The Secret Ingredient (Chipotle): Chipotle Ketchup Recipe

Photographs: Kerry Saretsky

Chipotles are smoked jalapeños, but somewhat different than the usual jalapeño you'd buy at the store. Green jalapeños are picked when the pepper is slightly unripe; like bell peppers, the longer a jalapeño stays on the vine, the more its color deepens from green to red. So jalapeños meant for chipotles are left on the vine until they become deep red in color, then dry a bit, and are finally harvested. Once they are harvested, they are smoked over a period of days until they are quite dry, like a prune. Then, they go on to many different forms—the one I prefer being canned chipotle in adobo, where the peppers are packed and rehydrated in a vinegar-based sauce with onions and flavorings, that becomes a secret ingredient all on its own.

Chipotles can be used in all sorts of complicated dishes, slow cooking with pork, or co-chairing a guacamole with avocados. But one simple preparation that I often see on haute-casual brunch menus is chipotle ketchup, served simply with fries. The smoky, earthy spiciness of the chipotles add some heat to the ketchup, but the adobo, with its similar spices and vinegar content to ketchup, adds an extra element while still staying in the vein of the original ketchup. The result is something seamless that simply works.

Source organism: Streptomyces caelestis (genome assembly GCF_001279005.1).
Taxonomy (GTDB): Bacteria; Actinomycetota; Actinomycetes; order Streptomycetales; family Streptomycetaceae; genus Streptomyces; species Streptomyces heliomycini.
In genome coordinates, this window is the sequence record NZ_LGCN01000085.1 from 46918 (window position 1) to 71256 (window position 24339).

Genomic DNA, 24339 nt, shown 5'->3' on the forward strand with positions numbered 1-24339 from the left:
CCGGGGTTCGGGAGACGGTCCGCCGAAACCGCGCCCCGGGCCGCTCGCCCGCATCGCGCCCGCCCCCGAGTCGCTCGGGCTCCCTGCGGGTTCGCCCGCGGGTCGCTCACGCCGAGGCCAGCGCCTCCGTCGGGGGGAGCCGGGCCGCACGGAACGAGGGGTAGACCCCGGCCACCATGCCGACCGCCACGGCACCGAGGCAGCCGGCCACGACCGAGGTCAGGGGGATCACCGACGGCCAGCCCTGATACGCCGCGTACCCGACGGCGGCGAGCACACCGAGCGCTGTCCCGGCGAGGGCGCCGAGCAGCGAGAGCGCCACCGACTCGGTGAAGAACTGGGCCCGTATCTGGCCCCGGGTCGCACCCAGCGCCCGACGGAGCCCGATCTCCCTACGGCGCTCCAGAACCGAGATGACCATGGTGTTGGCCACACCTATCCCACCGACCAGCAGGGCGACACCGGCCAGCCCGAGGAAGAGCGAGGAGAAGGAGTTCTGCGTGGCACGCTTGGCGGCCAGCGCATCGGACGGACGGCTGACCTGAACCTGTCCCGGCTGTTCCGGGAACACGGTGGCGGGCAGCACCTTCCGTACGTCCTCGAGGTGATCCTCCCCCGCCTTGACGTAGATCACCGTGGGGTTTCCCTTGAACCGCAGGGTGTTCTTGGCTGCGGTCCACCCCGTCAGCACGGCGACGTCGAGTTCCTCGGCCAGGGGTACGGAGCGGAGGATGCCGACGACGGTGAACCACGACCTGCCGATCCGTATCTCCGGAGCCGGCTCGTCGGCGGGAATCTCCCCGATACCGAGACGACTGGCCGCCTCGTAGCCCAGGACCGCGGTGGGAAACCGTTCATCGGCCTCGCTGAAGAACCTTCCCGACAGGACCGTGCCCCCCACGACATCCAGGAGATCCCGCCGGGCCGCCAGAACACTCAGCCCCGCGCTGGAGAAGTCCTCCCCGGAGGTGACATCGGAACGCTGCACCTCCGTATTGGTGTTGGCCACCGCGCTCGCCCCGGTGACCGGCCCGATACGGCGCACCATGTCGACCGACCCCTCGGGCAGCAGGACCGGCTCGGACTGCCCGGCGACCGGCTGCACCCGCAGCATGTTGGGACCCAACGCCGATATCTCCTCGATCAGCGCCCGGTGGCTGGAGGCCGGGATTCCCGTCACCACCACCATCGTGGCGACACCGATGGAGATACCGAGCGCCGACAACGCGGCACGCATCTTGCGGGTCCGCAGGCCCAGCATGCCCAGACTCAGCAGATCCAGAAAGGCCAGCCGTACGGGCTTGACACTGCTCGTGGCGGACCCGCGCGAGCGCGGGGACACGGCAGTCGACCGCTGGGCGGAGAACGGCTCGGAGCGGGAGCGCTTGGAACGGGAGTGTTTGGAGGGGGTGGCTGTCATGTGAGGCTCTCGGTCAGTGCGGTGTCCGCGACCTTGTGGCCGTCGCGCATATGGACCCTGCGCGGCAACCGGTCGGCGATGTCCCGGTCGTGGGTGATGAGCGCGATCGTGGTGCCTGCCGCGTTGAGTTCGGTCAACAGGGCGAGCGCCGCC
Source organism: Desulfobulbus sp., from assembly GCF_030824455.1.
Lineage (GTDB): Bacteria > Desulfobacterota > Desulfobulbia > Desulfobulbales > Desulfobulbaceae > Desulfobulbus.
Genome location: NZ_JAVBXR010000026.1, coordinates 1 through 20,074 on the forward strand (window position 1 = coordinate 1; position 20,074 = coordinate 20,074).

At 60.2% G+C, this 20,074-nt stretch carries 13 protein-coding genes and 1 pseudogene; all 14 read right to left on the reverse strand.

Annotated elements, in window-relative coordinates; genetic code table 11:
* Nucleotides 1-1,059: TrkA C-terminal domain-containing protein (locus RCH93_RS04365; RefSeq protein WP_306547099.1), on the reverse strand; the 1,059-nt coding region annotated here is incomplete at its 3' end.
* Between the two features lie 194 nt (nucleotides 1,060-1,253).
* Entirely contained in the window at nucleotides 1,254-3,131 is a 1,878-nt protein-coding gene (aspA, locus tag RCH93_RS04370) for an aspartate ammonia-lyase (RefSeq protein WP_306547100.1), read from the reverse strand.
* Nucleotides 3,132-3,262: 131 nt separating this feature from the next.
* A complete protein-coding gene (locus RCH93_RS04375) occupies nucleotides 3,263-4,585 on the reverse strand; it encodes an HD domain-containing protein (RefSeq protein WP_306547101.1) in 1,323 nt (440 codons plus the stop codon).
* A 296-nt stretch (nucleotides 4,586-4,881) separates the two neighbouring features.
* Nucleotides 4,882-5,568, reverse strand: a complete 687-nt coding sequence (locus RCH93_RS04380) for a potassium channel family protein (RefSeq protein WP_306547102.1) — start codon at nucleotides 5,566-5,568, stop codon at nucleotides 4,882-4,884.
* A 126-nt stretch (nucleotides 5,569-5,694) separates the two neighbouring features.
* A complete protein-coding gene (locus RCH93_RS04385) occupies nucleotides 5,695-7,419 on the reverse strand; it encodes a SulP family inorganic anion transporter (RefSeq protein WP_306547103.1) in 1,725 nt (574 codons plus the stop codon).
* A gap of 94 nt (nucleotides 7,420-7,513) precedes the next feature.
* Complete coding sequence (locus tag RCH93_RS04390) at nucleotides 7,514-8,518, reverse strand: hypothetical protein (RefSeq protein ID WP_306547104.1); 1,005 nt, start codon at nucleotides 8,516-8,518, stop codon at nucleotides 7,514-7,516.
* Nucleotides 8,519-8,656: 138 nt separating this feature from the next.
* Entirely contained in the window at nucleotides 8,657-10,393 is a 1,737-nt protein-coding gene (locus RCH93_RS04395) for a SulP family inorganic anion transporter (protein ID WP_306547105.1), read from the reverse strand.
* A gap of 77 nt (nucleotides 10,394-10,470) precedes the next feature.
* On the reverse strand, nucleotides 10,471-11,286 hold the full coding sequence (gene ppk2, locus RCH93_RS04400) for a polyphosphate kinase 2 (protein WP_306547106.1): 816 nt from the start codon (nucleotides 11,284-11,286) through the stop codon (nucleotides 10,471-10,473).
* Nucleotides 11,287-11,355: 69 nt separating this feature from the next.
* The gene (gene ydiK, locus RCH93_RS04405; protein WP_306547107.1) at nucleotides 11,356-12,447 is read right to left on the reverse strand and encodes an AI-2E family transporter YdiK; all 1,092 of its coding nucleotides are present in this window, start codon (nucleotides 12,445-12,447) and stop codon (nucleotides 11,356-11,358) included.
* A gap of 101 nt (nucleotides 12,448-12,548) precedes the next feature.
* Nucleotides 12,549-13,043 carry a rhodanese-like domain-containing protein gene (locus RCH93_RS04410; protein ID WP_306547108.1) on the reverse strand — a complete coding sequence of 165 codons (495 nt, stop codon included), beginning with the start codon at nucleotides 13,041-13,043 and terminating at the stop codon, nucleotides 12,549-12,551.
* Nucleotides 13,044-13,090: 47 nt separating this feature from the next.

Recipe Facts

Active: 5 mins
Total: 5 mins
Serves: 10 to 12 servings
Makes: 1 1/3 cups

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  • One 14-ounce bottle ketchup

  • 2 chipotles in adobo

  • 1 tablespoons adobo


  1. Put all the ingredients in the blender, and whiz until smooth. Serve with fries.

Nutrition Facts (per serving)
37 Calories
0g Fat
10g Carbs
0g Protein
Show Full Nutrition Label Hide Full Nutrition Label
Nutrition Facts
Servings: 10 to 12
Amount per serving
Calories 37
% Daily Value*
Total Fat 0g 0%
Saturated Fat 0g 0%
Cholesterol 0mg 0%
Sodium 308mg 13%
Total Carbohydrate 10g 3%
Dietary Fiber 0g 1%
Total Sugars 7g
Protein 0g
Vitamin C 2mg 10%
Calcium 7mg 1%
Iron 0mg 1%
Potassium 107mg 2%
*The % Daily Value (DV) tells you how much a nutrient in a food serving contributes to a daily diet. 2,000 calories a day is used for general nutrition advice.
(Nutrition information is calculated using an ingredient database and should be considered an estimate.)